Nearly 30 million Americans are living with diabetes—and about 7 million of those people don’t even know they have it. It could be because the signs and symptoms of type 2 diabetes are often subtle, and they usually develop slowly over time. It may also be because many people aren’t aware of their risk, what really causes diabetes, or even how serious diabetes complications can be. Here, we separate fact from fiction and debunk common misconceptions about type 2 diabetes.
Myth: Eating too much sugar causes diabetes
“While diet plays a critical role in controlling blood sugars, it’s usually much more complicated than that,” says Minisha Sood, MD, an endocrinologist in New York City. Type 2 diabetes occurs when your body doesn't make enough insulin or use insulin well. Type 2 diabetes occurs as a result of several factors, including lifestyle (poor diet, physical inactivity, and being overweight), insulin resistance, and genes.
Myth: Type 2 is a milder form of diabetes
You might have heard your grandma describe her diabetes as “just a touch of sugar,” or that it’s not as serious type 1 diabetes, which is treated with insulin from the get-go. The truth is that every case of diabetes should be considered serious. Type 2 diabetes is a major risk factor heart disease and other conditions like kidney disease, foot problems, and nerve damage. “Patients often don’t think this is the case, because they don’t feel unwell; they don’t feel the high blood sugar,” says Sonal Chaudhry, MD, an endocrinologist at NYU Langone Health.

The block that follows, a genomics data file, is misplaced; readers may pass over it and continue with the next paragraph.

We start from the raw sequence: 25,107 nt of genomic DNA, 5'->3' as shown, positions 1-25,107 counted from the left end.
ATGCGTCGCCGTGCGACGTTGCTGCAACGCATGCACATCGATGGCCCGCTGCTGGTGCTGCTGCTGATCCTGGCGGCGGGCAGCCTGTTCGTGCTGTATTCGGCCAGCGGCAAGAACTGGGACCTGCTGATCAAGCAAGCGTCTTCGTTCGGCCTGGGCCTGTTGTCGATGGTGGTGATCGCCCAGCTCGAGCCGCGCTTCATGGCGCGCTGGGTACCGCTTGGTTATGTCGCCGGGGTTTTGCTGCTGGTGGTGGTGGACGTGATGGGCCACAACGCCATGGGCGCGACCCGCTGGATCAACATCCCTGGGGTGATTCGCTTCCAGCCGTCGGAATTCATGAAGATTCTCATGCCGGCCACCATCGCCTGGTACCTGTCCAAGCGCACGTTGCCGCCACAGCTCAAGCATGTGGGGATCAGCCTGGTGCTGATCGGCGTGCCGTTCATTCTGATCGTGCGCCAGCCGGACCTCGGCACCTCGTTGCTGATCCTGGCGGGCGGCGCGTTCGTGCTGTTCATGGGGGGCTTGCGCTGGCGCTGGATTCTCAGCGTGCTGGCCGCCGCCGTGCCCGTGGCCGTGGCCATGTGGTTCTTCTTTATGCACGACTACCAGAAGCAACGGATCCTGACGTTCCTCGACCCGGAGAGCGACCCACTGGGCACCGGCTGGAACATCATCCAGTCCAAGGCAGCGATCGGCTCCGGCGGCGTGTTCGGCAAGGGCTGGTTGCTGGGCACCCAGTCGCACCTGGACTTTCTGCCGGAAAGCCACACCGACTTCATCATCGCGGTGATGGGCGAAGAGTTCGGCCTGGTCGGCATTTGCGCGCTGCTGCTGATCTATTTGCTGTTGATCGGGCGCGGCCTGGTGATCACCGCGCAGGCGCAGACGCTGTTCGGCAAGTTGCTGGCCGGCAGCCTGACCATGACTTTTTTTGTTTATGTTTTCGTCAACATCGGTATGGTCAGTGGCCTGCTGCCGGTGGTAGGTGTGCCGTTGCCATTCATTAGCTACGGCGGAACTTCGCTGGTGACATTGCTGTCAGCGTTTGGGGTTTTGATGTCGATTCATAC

Myth: Insulin is only for type 1 diabetes, not for type 2
“Not everyone with type 2 diabetes will need insulin, but many people will, and that’s just the nature of the progression of the disease over time,” says Dr. Sood. If a person with diabetes needs insulin, and is resistant to the idea of using it, complications may arise. “If we use insulin early on when it’s needed, we can maybe stave off the complications,” she says.
Myth: You’ll only get type 2 diabetes from an unhealthy lifestyle
Even people with a healthy lifestyle—eating well, keeping weight in check, and staying active—can still get type 2 diabetes (although most people with type 2 diabetes are overweight or obese). Patients sometimes feel disappointed when they’re diagnosed with diabetes, because they think it was caused by lack of their own willpower, says Dr. Chaudhry. While maintaining a healthy lifestyle significantly reduces your risk of developing type 2 diabetes (learn the astounding benefits of exercise for diabetes here), factors you can’t control (like genes, family history, and ethnicity) also can play a role in the development of type 2 diabetes, she says.
The takeaway: Type 2 diabetes is serious, and anyone can get it. Whether you have diabetes or not, it’s important know your family history and the signs and symptoms—increased thirst or hunger, blurred vision, fatigue, numbness or tingling—so you can alert your doctor ASAP if you think you may be affected.